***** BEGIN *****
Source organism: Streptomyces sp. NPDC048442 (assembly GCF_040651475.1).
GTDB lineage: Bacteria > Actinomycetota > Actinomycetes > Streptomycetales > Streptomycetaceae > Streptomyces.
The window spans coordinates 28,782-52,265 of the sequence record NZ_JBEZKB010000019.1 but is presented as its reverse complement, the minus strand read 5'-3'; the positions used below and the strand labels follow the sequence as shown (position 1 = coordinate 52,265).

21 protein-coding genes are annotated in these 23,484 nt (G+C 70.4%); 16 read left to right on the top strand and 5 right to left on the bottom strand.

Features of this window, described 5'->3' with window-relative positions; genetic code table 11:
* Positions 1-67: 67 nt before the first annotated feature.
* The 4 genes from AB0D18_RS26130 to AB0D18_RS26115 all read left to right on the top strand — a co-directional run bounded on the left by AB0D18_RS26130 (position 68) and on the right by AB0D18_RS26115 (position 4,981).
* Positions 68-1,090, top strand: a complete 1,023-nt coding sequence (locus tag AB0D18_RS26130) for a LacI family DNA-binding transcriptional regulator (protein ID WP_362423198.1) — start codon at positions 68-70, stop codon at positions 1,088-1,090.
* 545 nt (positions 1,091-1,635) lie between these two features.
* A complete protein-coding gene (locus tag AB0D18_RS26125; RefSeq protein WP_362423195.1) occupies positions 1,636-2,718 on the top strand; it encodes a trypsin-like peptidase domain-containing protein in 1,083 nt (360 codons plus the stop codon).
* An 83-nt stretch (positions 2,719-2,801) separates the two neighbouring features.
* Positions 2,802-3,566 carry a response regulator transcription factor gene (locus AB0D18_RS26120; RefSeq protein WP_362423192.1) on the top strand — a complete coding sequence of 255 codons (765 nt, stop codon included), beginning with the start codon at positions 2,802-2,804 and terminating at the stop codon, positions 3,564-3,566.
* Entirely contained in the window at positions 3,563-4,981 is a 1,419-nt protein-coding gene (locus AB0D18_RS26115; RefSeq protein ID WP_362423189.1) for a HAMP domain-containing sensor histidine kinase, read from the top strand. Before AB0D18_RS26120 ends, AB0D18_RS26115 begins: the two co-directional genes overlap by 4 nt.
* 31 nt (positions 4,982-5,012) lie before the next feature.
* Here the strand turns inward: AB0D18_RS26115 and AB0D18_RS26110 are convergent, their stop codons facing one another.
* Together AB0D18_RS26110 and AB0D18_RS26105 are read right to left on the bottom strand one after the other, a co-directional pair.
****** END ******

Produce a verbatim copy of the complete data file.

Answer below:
Source organism: Streptomyces sp. NPDC048442 (assembly GCF_040651475.1).
GTDB lineage: Bacteria > Actinomycetota > Actinomycetes > Streptomycetales > Streptomycetaceae > Streptomyces.
The window spans coordinates 28,782-52,265 of the sequence record NZ_JBEZKB010000019.1 but is presented as its reverse complement, the minus strand read 5'-3'; the positions used below and the strand labels follow the sequence as shown (position 1 = coordinate 52,265).

21 protein-coding genes are annotated in these 23,484 nt (G+C 70.4%); 16 read left to right on the top strand and 5 right to left on the bottom strand.

Features of this window, described 5'->3' with window-relative positions; genetic code table 11:
* Positions 1-67: 67 nt before the first annotated feature.
* The 4 genes from AB0D18_RS26130 to AB0D18_RS26115 all read left to right on the top strand — a co-directional run bounded on the left by AB0D18_RS26130 (position 68) and on the right by AB0D18_RS26115 (position 4,981).
* Positions 68-1,090, top strand: a complete 1,023-nt coding sequence (locus tag AB0D18_RS26130) for a LacI family DNA-binding transcriptional regulator (protein ID WP_362423198.1) — start codon at positions 68-70, stop codon at positions 1,088-1,090.
* 545 nt (positions 1,091-1,635) lie between these two features.
* A complete protein-coding gene (locus tag AB0D18_RS26125; RefSeq protein WP_362423195.1) occupies positions 1,636-2,718 on the top strand; it encodes a trypsin-like peptidase domain-containing protein in 1,083 nt (360 codons plus the stop codon).
* An 83-nt stretch (positions 2,719-2,801) separates the two neighbouring features.
* Positions 2,802-3,566 carry a response regulator transcription factor gene (locus AB0D18_RS26120; RefSeq protein WP_362423192.1) on the top strand — a complete coding sequence of 255 codons (765 nt, stop codon included), beginning with the start codon at positions 2,802-2,804 and terminating at the stop codon, positions 3,564-3,566.
* Entirely contained in the window at positions 3,563-4,981 is a 1,419-nt protein-coding gene (locus AB0D18_RS26115; RefSeq protein ID WP_362423189.1) for a HAMP domain-containing sensor histidine kinase, read from the top strand. Before AB0D18_RS26120 ends, AB0D18_RS26115 begins: the two co-directional genes overlap by 4 nt.
* 31 nt (positions 4,982-5,012) lie before the next feature.
* Here the strand turns inward: AB0D18_RS26115 and AB0D18_RS26110 are convergent, their stop codons facing one another.
* Together AB0D18_RS26110 and AB0D18_RS26105 are read right to left on the bottom strand one after the other, a co-directional pair.